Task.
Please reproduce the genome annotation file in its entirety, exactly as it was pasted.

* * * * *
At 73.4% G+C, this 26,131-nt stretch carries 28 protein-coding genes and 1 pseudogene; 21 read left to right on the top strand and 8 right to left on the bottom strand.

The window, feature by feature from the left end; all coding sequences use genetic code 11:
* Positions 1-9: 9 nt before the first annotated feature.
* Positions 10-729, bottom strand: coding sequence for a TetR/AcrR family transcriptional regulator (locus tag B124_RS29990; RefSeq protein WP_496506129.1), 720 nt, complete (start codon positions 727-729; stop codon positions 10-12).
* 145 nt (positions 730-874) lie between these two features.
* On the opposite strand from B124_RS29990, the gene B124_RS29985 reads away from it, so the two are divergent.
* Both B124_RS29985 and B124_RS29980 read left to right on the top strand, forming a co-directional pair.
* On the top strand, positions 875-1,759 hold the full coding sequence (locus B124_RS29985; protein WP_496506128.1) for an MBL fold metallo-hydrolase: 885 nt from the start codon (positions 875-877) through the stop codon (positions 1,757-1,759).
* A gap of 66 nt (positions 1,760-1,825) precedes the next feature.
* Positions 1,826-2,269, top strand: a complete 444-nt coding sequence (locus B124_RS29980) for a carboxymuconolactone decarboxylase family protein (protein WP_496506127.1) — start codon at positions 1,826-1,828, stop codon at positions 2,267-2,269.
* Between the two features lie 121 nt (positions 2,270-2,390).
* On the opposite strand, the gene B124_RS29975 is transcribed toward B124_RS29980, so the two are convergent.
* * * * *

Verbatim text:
At 73.4% G+C, this 26,131-nt stretch carries 28 protein-coding genes and 1 pseudogene; 21 read left to right on the top strand and 8 right to left on the bottom strand.

The window, feature by feature from the left end; all coding sequences use genetic code 11:
* Positions 1-9: 9 nt before the first annotated feature.
* Positions 10-729, bottom strand: coding sequence for a TetR/AcrR family transcriptional regulator (locus tag B124_RS29990; RefSeq protein WP_496506129.1), 720 nt, complete (start codon positions 727-729; stop codon positions 10-12).
* 145 nt (positions 730-874) lie between these two features.
* On the opposite strand from B124_RS29990, the gene B124_RS29985 reads away from it, so the two are divergent.
* Both B124_RS29985 and B124_RS29980 read left to right on the top strand, forming a co-directional pair.
* On the top strand, positions 875-1,759 hold the full coding sequence (locus B124_RS29985; protein WP_496506128.1) for an MBL fold metallo-hydrolase: 885 nt from the start codon (positions 875-877) through the stop codon (positions 1,757-1,759).
* A gap of 66 nt (positions 1,760-1,825) precedes the next feature.
* Positions 1,826-2,269, top strand: a complete 444-nt coding sequence (locus B124_RS29980) for a carboxymuconolactone decarboxylase family protein (protein WP_496506127.1) — start codon at positions 1,826-1,828, stop codon at positions 2,267-2,269.
* Between the two features lie 121 nt (positions 2,270-2,390).
* On the opposite strand, the gene B124_RS29975 is transcribed toward B124_RS29980, so the two are convergent.